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Sept. 1, 1671: Explorers Set Out Westward from Petersburg, Va.

e-wv, The West Virginia Encyclopedia

Explorers Thomas Batts, Thomas Wood, and Robert Fallam set out on a momentous expedition westward from Petersburg, Virginia, on September 1, 1671. At the time, white settlers knew almost nothing about the land west of the Allegheny Mountains.

The explorers’ exact route is unknown, but they likely crossed into present West Virginia in Monroe County and then followed the New River. From there, it’s difficult to match their journal up with actual places. However, they likely made their way to the Falls of the Kanawha River at what is today Gauley Bridge in Fayette County.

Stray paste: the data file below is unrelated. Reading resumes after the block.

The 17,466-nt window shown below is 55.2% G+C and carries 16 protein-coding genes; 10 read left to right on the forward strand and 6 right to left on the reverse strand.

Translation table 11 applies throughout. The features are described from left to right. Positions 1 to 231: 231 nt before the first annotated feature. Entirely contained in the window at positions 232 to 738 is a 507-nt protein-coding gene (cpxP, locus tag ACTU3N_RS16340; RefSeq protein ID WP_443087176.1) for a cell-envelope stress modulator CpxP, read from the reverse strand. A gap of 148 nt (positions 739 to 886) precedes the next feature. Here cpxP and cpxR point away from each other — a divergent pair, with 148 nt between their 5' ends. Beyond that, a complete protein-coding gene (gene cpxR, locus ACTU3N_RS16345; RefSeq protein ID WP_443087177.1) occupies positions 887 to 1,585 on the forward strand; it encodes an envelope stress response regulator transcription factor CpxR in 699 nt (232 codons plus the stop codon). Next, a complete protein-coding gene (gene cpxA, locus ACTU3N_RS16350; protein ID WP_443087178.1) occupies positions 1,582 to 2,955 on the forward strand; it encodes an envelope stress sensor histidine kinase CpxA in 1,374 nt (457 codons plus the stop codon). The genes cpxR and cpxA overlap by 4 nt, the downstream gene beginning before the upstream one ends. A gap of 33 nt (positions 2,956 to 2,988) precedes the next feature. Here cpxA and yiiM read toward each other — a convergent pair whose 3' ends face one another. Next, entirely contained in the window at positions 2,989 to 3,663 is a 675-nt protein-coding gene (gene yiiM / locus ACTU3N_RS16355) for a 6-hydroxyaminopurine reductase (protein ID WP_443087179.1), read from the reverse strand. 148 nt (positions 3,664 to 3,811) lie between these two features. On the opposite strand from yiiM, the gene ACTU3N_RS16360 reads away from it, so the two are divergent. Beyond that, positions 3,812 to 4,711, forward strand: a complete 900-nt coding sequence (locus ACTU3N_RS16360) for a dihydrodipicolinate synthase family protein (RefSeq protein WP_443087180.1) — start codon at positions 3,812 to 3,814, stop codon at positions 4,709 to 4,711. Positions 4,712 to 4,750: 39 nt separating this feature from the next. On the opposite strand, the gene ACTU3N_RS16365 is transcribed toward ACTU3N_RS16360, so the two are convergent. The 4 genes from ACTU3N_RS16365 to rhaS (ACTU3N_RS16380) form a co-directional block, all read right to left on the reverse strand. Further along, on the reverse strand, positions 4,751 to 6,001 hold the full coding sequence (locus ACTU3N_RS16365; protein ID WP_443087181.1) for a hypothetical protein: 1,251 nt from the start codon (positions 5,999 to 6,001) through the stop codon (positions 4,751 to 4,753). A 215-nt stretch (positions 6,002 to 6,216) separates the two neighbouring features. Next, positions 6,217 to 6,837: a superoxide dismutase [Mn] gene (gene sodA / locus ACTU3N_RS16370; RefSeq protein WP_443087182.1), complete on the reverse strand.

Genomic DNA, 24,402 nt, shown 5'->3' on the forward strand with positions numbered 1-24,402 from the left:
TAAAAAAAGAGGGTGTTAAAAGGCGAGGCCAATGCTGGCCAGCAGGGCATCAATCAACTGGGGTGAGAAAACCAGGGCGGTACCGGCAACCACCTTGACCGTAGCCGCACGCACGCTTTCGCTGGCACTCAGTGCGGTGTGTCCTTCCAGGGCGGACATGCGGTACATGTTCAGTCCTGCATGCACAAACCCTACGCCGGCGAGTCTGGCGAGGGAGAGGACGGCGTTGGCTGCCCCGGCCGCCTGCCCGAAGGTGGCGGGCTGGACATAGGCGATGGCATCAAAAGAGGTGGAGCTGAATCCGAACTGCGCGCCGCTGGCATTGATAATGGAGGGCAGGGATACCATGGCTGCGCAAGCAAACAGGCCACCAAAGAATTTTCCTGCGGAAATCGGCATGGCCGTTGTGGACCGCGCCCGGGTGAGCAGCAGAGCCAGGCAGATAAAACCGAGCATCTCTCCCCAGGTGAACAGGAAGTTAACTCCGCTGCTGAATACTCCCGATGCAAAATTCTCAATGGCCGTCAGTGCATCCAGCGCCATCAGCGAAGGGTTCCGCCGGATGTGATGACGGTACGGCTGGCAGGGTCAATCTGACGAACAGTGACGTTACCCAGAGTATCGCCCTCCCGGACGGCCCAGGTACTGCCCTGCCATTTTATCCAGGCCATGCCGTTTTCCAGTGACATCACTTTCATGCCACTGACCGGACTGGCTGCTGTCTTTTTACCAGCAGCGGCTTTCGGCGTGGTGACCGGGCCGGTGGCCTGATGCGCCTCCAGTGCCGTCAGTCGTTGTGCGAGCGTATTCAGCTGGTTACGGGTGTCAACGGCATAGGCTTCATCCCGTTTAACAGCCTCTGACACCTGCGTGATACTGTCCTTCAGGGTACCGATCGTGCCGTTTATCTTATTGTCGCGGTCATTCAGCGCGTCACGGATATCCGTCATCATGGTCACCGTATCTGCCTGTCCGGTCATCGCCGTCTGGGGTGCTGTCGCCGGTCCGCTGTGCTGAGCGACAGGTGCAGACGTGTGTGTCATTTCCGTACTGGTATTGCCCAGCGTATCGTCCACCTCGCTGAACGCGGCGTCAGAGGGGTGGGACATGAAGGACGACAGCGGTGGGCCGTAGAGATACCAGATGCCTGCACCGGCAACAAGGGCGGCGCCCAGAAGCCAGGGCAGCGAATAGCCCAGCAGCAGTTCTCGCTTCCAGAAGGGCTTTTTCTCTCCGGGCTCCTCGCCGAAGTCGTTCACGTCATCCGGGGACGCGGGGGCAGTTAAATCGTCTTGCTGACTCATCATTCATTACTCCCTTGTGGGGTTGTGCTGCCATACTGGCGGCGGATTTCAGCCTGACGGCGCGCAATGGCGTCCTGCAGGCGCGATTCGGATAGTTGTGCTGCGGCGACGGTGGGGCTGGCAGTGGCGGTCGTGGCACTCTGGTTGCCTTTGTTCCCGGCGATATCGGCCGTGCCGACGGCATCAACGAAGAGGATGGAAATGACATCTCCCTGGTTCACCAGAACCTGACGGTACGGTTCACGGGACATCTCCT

At one point, they described a breathtaking view that everyone who has ever set foot in the Mountain State can relate to, writing, “A pleasing tho’ dreadful sight to see, the mountains and Hills as if piled one upon another.”

The explorers ended their expedition because their Indian guides were afraid of the Indians who lived in our region. Although they failed in their ultimate goal of locating a trade route across the continent, Batts, Wood, and Fallam provided the earliest known written description of present West Virginia. 

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